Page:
7.03.2015

Wildly

There's something wonderful about laying your toddler down in her crib and watching her willingly roll over and go to sleep on her own. It's magical, really. The feeling of ... success, like I've just earned a Ph.D. Yes, I am equating this past week of light sleep training to the intense, life-consuming years of earning a doctorate degree. Because that's what it feels like--on steroids. 

Everyone who knows me knows I'm adamantly against sleep training in tiny babies, as their cries for comfort and their mother indicate a real need, not just a desire. But when you have a toddler, the desire to continue playing and running around takes the form of bedtime yelling. I can't call it crying because, well, it's an actual yell. No real tears. Just yelling nonstop at the top of her lungs because she's mad she can't keep playing. Then when she realizes I'm not caving in, it becomes an emotional meltdown.

The first night it was sad. The second night, I could barely keep from laughing because, as much as I love her and don't want her upset, it was funny.

And now, 4 days into it, I have a baby who will sort of soothe herself to sleep. Praise the Lord.

The downside of no longer nursing her to sleep is that I'm missing out on valuable snuggle time with S. She will cuddle for a minute here and there throughout the day, but she's just so busy she doesn't want to stop for loves. When I get her interested in a book she will let me wrap my arms around her and squeeze, but she's too fidgety to just sit and cuddle. 




So I'm learning how to bond with her in new ways: Playing baby doll and mommy with her, when I show her how to gently hold her baby and pat its back. Reading a story along with arm movements. Singing and dancing. Pushing her on her little train or pulling her in her wagon. Pointing to each of the animals at The Farm and telling her all about them. Chasing her around the living room as she runs her wild, wobbly toddler-trot, silly grin plastered across her face, squealing in delight, and arms flailing all around. 



She is wild. She's like a wild horse exploring a new hillside. Or a vast and high river roaring and fanning out into a million little streams. She's going a thousand miles per hour, and I can barely keep up, but I have to because I don't want to miss one single second. Raising her is my biggest adventure--the craziest, most emotional, triumphant, rewarding, lovely roller-coaster ride of my life. 




And there are things I'm letting go of and giving up, things I never thought I'd live with or without. My living room is a mine field of teddy bears, building blocks, books, and balloons. My kitchen is perpetually piled up with sippy cups, washrags for wiping a sticky face and hands, high-chair trays, cheddar bunny crackers, and yogurt fruit snacks. The laundry is nonstop and my to-do list is was full of tasks I will never get to do.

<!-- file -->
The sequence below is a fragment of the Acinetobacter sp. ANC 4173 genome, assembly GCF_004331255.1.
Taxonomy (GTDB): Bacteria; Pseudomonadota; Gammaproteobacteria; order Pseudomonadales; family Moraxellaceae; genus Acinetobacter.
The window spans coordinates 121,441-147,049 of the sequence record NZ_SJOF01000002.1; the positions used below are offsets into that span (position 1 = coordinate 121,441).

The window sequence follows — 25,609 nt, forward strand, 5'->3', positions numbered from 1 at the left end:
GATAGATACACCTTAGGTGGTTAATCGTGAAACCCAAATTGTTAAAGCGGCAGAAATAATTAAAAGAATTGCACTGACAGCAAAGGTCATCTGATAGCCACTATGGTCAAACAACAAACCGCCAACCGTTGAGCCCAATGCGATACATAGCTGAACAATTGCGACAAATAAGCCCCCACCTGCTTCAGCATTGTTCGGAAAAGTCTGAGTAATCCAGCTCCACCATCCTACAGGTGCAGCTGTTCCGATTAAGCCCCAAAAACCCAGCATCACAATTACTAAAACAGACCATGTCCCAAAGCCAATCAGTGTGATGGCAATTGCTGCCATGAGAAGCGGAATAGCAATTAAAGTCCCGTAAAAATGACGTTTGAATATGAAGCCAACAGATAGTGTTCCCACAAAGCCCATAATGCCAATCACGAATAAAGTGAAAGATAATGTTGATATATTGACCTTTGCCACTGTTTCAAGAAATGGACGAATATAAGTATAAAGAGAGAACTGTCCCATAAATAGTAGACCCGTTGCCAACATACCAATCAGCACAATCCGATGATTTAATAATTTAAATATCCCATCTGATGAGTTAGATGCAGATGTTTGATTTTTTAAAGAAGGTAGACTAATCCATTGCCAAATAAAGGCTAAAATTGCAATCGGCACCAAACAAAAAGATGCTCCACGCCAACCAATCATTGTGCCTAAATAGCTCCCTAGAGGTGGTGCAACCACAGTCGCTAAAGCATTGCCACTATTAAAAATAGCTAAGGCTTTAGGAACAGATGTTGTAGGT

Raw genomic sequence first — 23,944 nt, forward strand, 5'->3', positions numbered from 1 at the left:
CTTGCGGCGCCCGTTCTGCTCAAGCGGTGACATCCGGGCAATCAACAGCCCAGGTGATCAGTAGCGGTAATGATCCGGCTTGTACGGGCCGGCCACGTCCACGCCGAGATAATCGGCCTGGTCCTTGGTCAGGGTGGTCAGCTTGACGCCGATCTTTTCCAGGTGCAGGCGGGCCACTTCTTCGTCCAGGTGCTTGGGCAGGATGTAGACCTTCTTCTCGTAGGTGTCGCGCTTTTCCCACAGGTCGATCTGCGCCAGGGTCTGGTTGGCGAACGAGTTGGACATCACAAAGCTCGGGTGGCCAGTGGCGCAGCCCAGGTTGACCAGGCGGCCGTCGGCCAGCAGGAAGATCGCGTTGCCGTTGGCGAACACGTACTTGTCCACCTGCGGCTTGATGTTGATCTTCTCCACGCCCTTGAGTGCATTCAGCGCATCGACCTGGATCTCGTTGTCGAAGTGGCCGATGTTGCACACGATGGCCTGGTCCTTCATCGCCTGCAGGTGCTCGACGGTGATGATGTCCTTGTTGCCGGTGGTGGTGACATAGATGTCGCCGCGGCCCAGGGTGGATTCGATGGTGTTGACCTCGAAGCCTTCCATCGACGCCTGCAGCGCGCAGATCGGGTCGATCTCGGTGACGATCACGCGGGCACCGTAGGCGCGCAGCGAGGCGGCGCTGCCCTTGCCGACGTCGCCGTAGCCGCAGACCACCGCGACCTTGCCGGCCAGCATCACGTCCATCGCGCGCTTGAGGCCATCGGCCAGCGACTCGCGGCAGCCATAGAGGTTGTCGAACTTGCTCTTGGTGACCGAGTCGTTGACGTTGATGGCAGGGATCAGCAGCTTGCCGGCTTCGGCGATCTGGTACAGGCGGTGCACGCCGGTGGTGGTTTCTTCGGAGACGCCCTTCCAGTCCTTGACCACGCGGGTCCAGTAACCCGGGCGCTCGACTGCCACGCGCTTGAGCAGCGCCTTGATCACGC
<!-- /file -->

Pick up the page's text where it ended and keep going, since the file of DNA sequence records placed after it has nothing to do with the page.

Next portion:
I've had other distractions, too. Social media--half my connection to the outside world--always pulling at me to log in. My phone rings and dings so often you'd think I was the downstairs staff at Downton Abbey. There's always emails to respond to, photos to post, chores to do, meals that need planned, errands to run, and a hundred other things that are calling me. Of course there are practical things I have to do for my family and me to live well: we need clean clothes, food to eat, a sanitary environment. I'll be responsible for my family's well-being, but other things can be put off. I've been married to my to-do list for too long.



Relationships. Experiences. Making memories. Those are the things life is made of. And if I'm living for a clean house or a Facebook status update, I'm missing out on stronger relationships with Jesus, my husband, my daughter, my family, friends--all the people right in front of me who just want my time. Instead of spending 15 minutes clicking Buzzfeed links on social media, I could be spending 10 minutes in prayer for a sick friend or family member and 5 minutes reading what God has to say about it. I can let those dishes sit a while longer and instead pick my tiny daughter up and set her on my lap when I see her flipping through her jungle animal board book. I can throw the laundry in the washer after my husband leaves for work and spend those last few minutes before he leaves for the day cuddling on the couch. Jesus said, "For where your treasure is, there will your heart be also," (Matt. 6:21). We pour our resources (our time, finances, and energy) into whatever is our treasure in life. My life hasn't been reflecting that in the best way that it can, and so it starts today.





I will still clean my house and keep my Facebook account. But I am prioritizing my time for Christ, people, and memories, and I'm filing for divorce from my to-do list. I know the things I need to get done. I won't forget them. And when I've had time in God's presence, filled my child's heart with love and laughter, made my husband feel absolutely adoringly loved, and nurtured the people that matter most--then and only then I will pick up my house or catch up on the Facebook world. 

I've let the distractions go. I've decided what is important, and I'm pursuing that. I'm pursuing it wholeheartedly, relentlessly, and without abandon. I'm pursuing it wildly.